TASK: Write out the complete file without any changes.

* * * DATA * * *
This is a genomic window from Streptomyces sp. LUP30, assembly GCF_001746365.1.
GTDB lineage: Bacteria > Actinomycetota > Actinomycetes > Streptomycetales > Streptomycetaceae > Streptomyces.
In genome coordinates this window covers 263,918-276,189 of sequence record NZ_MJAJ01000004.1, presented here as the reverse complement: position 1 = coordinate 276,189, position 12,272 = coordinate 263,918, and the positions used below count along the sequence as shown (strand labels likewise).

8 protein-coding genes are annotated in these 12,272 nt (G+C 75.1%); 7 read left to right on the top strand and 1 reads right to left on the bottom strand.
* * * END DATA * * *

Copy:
This is a genomic window from Streptomyces sp. LUP30, assembly GCF_001746365.1.
GTDB lineage: Bacteria > Actinomycetota > Actinomycetes > Streptomycetales > Streptomycetaceae > Streptomyces.
In genome coordinates this window covers 263,918-276,189 of sequence record NZ_MJAJ01000004.1, presented here as the reverse complement: position 1 = coordinate 276,189, position 12,272 = coordinate 263,918, and the positions used below count along the sequence as shown (strand labels likewise).

8 protein-coding genes are annotated in these 12,272 nt (G+C 75.1%); 7 read left to right on the top strand and 1 reads right to left on the bottom strand.